Retrieve a Copy of Your Credit Report
A recent amendment to the federal Fair Credit Reporting Act (FCRA) allows consumers to request a free credit report once every 12 months. For more information, visit:
You are also entitled to a free copy of your credit report if you've been denied credit, insurance or employment and request the report within 60 days of notice. Additionally, you may be eligible to receive a copy free of charge if you can prove that (1) you're unemployed and plan to look for a job within 60 days, (2) you are on welfare, or (3) your report is inaccurate because of fraud.
Also, many companies on the Internet offer free credit reports, then charge you fees to receive it annually. Keeping track of your credit is crucial, and worth the expense.
The three major credit reporting agencies are:
What's in your report?
If something does not look right to you, call the companies listed and explain anything that you do not understand. Late payments, in particular, are noted. If a payment is 30 days late, it would accumulate a late charge and interest fees, but would not be reported on your credit report until it hit 30 days past due.
Lenders scrutinize credit reports. If there is something that does not look good to them, it's easier to deny your application all together than call for an explanation.
Checking your report
Sometimes old notices that have been rectified remain on your report. Bankruptcies should be removed after 10 years; other negative marks after seven. Information concerning a lawsuit or a judgment against you can be reported for seven years or until the statute of limitations runs out, whichever is longer.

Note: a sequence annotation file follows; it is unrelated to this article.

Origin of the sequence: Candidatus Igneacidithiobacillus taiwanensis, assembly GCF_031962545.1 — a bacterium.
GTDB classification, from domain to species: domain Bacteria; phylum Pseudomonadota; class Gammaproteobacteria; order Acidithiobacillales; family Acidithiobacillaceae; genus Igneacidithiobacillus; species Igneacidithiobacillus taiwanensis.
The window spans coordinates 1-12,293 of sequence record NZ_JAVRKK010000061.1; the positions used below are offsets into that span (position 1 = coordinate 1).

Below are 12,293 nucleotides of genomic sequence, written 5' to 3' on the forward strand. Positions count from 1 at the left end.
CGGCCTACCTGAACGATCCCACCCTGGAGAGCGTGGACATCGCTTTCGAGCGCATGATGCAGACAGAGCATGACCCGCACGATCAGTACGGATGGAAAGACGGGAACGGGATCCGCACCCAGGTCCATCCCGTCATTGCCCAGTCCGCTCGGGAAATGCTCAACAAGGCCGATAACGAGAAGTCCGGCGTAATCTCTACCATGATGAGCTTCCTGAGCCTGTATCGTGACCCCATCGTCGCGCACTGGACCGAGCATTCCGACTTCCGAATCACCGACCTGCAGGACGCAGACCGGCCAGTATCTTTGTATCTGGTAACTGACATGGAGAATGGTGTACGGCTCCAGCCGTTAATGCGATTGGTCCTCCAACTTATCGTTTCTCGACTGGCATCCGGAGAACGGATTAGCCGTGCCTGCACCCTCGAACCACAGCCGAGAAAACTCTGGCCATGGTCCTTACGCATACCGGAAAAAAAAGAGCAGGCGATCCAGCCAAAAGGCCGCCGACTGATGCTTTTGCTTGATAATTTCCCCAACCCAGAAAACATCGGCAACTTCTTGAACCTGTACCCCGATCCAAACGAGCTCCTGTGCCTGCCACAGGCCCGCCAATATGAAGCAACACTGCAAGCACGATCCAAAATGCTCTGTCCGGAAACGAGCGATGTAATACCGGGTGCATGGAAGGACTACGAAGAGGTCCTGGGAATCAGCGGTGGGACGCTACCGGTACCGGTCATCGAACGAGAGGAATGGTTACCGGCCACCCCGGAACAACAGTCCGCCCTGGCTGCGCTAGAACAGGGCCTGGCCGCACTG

If you find false information, the credit reporting company has to support the information it has. If it cannot, it is obliged to remove it. If the support is not true, contact the company which made the claim. Send copies of any documents supporting your position, and request that the corrected information be sent to the credit bureaus reported to.
If there is still a dispute over the accuracy of the item, you have the right to include a 100-word statement explaining your version of the disputed item that will be included in future reports.
What's in your credit score?
Credit "scoring" is used by creditors to determine your creditworthiness. A statistical program tabulates your credit score based on the information contained in your credit report. This score serves as a snapshot of your financial picture at any given time. Go to myfico.com to see how a credit score is calculated and about how to improve your score.
Estimate your credit score
Want a quick idea of how lenders are likely to rate your credit? The FICO Score Estimator, created by the inventor of the FICO score -- Fair Isaac -- will evaluate the information you provide and estimate your credit score range based on that information.
The impact of student loans on your FICO scoreIf you are interested in learning more about how student loans affect your FICO score, please click here. The impact of installment loans, lender type and deferment is discussed in detail.
Need advice on protecting your FICO score while student loan shopping? Click here for more information.
How to protect your credit from identity theft
Identity theft is the deliberate and unauthorized assumption of another person's identity to commit a crime. Victims of identity theft suffer damage to their credit ratings that would adversely affect their ability to open future lines of credit, such as mortgages, car loans and some education loans. To find more information on how to protect yourself from identity theft, please visit the Office of Inspector General's MISUSED website.